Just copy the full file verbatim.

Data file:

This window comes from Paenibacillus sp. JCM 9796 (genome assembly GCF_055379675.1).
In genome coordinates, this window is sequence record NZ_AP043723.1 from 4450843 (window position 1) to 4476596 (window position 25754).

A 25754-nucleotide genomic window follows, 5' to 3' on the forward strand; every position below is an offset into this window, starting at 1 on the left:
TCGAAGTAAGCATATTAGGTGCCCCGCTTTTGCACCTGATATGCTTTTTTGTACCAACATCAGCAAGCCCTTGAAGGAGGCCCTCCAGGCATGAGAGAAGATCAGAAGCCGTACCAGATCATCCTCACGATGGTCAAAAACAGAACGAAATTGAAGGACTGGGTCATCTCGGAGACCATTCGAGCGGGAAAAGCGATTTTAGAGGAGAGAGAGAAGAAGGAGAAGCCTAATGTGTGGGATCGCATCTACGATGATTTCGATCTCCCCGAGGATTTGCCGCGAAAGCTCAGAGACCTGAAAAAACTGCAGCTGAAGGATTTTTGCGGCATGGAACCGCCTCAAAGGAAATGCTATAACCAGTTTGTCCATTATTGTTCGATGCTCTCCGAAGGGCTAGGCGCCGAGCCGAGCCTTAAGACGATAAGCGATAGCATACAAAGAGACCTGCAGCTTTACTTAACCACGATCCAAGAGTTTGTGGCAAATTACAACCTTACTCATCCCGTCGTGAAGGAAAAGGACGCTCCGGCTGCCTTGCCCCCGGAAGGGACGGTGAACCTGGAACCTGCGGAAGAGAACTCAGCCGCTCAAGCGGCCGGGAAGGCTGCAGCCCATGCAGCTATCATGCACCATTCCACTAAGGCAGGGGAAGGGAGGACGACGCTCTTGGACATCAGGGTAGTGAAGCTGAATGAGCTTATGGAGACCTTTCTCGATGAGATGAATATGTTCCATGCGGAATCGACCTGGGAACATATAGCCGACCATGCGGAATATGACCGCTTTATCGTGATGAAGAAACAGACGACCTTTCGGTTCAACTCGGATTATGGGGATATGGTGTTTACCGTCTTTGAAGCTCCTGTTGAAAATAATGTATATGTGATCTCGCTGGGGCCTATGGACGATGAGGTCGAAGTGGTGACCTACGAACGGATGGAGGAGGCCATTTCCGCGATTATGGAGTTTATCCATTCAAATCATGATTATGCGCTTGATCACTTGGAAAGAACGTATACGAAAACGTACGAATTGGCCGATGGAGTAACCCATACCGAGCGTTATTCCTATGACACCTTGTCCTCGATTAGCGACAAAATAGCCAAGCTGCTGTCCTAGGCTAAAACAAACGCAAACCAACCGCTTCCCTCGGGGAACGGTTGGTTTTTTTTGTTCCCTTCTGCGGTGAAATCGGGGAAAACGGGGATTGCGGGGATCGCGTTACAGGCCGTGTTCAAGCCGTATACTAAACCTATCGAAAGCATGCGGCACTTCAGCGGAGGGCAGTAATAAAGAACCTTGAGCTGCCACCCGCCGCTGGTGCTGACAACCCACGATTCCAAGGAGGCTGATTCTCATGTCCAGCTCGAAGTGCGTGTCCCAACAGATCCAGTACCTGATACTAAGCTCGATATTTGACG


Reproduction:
This window comes from Paenibacillus sp. JCM 9796 (genome assembly GCF_055379675.1).
In genome coordinates, this window is sequence record NZ_AP043723.1 from 4450843 (window position 1) to 4476596 (window position 25754).

A 25754-nucleotide genomic window follows, 5' to 3' on the forward strand; every position below is an offset into this window, starting at 1 on the left:
TCGAAGTAAGCATATTAGGTGCCCCGCTTTTGCACCTGATATGCTTTTTTGTACCAACATCAGCAAGCCCTTGAAGGAGGCCCTCCAGGCATGAGAGAAGATCAGAAGCCGTACCAGATCATCCTCACGATGGTCAAAAACAGAACGAAATTGAAGGACTGGGTCATCTCGGAGACCATTCGAGCGGGAAAAGCGATTTTAGAGGAGAGAGAGAAGAAGGAGAAGCCTAATGTGTGGGATCGCATCTACGATGATTTCGATCTCCCCGAGGATTTGCCGCGAAAGCTCAGAGACCTGAAAAAACTGCAGCTGAAGGATTTTTGCGGCATGGAACCGCCTCAAAGGAAATGCTATAACCAGTTTGTCCATTATTGTTCGATGCTCTCCGAAGGGCTAGGCGCCGAGCCGAGCCTTAAGACGATAAGCGATAGCATACAAAGAGACCTGCAGCTTTACTTAACCACGATCCAAGAGTTTGTGGCAAATTACAACCTTACTCATCCCGTCGTGAAGGAAAAGGACGCTCCGGCTGCCTTGCCCCCGGAAGGGACGGTGAACCTGGAACCTGCGGAAGAGAACTCAGCCGCTCAAGCGGCCGGGAAGGCTGCAGCCCATGCAGCTATCATGCACCATTCCACTAAGGCAGGGGAAGGGAGGACGACGCTCTTGGACATCAGGGTAGTGAAGCTGAATGAGCTTATGGAGACCTTTCTCGATGAGATGAATATGTTCCATGCGGAATCGACCTGGGAACATATAGCCGACCATGCGGAATATGACCGCTTTATCGTGATGAAGAAACAGACGACCTTTCGGTTCAACTCGGATTATGGGGATATGGTGTTTACCGTCTTTGAAGCTCCTGTTGAAAATAATGTATATGTGATCTCGCTGGGGCCTATGGACGATGAGGTCGAAGTGGTGACCTACGAACGGATGGAGGAGGCCATTTCCGCGATTATGGAGTTTATCCATTCAAATCATGATTATGCGCTTGATCACTTGGAAAGAACGTATACGAAAACGTACGAATTGGCCGATGGAGTAACCCATACCGAGCGTTATTCCTATGACACCTTGTCCTCGATTAGCGACAAAATAGCCAAGCTGCTGTCCTAGGCTAAAACAAACGCAAACCAACCGCTTCCCTCGGGGAACGGTTGGTTTTTTTTGTTCCCTTCTGCGGTGAAATCGGGGAAAACGGGGATTGCGGGGATCGCGTTACAGGCCGTGTTCAAGCCGTATACTAAACCTATCGAAAGCATGCGGCACTTCAGCGGAGGGCAGTAATAAAGAACCTTGAGCTGCCACCCGCCGCTGGTGCTGACAACCCACGATTCCAAGGAGGCTGATTCTCATGTCCAGCTCGAAGTGCGTGTCCCAACAGATCCAGTACCTGATACTAAGCTCGATATTTGACG